Research from the charity Shelter seems to suggest that rising private rents are detrimental to the recovery of Britain’s economy.
High Rents Could Hold Back Economic Recovery
Ex Labour party employee Peter Jeffreys, argues that there is evidence that high rent costs are making tenants hold back on their spending on consumer goods. Instead, rising numbers of tenants are turning to costly credit in order to pay their way.
Jeffreys is concerned that rising rent is increasing the gap between costs and wages. He argues: “Coupled with falling household incomes, that means that rents are eating up even more disposable income.”
Jeffreys continues: “Given that there are 8.5m renters in England, and one in four Londoners, and that in the capital renters pay on average between 42% and 46% of their wage in rent, there is a strong case that a lot of potential consumer spending is being lost.”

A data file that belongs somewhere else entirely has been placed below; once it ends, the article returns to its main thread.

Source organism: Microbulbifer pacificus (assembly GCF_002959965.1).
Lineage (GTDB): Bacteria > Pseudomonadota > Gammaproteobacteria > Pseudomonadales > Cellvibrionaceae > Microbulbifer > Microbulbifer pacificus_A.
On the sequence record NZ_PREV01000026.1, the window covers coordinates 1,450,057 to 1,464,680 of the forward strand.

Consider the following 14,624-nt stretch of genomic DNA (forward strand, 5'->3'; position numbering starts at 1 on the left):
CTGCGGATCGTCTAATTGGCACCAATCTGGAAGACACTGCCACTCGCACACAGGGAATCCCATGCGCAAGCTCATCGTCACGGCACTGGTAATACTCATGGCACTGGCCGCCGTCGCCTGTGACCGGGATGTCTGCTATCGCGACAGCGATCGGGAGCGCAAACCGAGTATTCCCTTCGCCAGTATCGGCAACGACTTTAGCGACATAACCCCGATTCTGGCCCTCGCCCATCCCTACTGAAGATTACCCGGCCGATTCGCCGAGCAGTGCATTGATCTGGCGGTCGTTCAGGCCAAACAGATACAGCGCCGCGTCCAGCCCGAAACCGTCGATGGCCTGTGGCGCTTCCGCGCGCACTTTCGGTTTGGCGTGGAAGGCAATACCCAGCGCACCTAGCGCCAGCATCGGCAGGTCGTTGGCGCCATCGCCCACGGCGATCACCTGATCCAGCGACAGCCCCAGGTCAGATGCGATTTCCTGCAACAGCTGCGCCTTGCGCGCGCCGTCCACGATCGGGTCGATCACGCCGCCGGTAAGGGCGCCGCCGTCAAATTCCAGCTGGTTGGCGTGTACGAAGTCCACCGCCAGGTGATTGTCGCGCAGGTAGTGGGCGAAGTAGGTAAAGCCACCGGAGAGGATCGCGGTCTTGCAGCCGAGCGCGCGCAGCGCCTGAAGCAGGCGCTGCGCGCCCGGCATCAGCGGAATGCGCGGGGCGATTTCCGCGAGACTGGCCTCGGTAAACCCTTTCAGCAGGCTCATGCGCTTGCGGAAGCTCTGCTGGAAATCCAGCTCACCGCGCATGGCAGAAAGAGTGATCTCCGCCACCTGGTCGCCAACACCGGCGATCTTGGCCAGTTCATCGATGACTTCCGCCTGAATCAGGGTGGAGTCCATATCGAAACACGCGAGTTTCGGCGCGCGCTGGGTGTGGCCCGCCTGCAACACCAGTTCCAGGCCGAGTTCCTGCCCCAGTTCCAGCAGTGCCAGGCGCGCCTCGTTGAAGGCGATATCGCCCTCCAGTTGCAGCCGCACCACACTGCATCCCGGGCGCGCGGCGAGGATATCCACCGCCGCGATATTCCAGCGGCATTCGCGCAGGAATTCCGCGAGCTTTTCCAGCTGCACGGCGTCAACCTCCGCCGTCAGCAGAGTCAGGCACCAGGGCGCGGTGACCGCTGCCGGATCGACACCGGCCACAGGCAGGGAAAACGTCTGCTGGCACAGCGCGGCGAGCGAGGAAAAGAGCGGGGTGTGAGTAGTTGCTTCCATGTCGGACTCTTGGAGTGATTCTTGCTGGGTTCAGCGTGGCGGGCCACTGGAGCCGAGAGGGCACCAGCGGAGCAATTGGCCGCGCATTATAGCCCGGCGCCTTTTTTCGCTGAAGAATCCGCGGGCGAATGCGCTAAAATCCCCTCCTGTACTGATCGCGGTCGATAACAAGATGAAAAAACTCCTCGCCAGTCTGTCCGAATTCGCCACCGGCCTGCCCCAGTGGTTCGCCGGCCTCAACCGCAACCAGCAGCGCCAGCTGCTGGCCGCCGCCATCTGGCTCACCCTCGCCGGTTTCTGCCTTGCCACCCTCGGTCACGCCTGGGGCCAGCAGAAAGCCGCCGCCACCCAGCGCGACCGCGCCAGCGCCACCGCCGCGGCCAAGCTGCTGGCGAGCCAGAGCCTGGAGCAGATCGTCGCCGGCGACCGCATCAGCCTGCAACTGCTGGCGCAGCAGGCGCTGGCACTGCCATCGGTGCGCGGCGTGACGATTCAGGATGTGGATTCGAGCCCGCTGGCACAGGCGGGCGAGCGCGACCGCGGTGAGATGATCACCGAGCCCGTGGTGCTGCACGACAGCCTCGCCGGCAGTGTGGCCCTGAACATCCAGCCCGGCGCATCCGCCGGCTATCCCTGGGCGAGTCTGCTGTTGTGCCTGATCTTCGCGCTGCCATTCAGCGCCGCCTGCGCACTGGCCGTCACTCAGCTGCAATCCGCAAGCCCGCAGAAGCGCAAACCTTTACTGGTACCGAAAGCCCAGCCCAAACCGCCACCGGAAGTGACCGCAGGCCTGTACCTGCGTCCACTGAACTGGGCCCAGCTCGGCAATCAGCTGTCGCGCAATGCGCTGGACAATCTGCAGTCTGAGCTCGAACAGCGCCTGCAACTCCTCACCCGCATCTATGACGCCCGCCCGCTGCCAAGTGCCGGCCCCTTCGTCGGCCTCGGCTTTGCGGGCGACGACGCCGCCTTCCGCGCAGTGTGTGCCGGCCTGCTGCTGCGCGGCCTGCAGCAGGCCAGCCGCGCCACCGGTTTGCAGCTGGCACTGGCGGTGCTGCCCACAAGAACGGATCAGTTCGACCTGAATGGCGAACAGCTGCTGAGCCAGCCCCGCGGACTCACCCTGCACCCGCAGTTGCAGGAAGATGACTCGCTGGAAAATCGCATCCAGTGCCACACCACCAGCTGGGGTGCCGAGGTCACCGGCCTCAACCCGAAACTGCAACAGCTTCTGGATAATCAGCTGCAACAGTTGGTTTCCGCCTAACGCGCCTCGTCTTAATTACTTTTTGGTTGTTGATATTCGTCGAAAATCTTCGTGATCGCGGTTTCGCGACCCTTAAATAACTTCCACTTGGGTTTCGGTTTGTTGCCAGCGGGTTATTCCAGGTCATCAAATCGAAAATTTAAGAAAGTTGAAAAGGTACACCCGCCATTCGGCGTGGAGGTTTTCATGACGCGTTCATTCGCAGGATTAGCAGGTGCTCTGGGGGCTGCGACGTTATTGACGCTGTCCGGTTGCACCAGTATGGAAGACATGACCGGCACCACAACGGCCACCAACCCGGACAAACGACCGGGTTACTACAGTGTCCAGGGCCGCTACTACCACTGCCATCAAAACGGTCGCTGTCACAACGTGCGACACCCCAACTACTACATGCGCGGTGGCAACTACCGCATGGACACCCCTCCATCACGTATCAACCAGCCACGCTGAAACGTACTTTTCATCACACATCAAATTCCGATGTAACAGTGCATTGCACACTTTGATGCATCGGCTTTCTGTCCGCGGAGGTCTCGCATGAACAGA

Mr Jeffreys also said it was not a case of the high rents simply finding their way back into the recovering economy through landlords. As he makes clear: “The majority of landlords are individuals or couples renting out just one of two homes. Many of those landlords are using the rents to pay off their mortgages and make a small yield.” Jeffreys was also circumspect about the effect on the overall economy: “A huge amount of money paid in rent is not recirculating into the economy, but rather it is financing mortgage debt.” 
Jeffreys’ thoughts in full can be seen at http://blogs.lse.ac.uk/politicsandpolicy/are-high-rents-holding-back-the-recovery/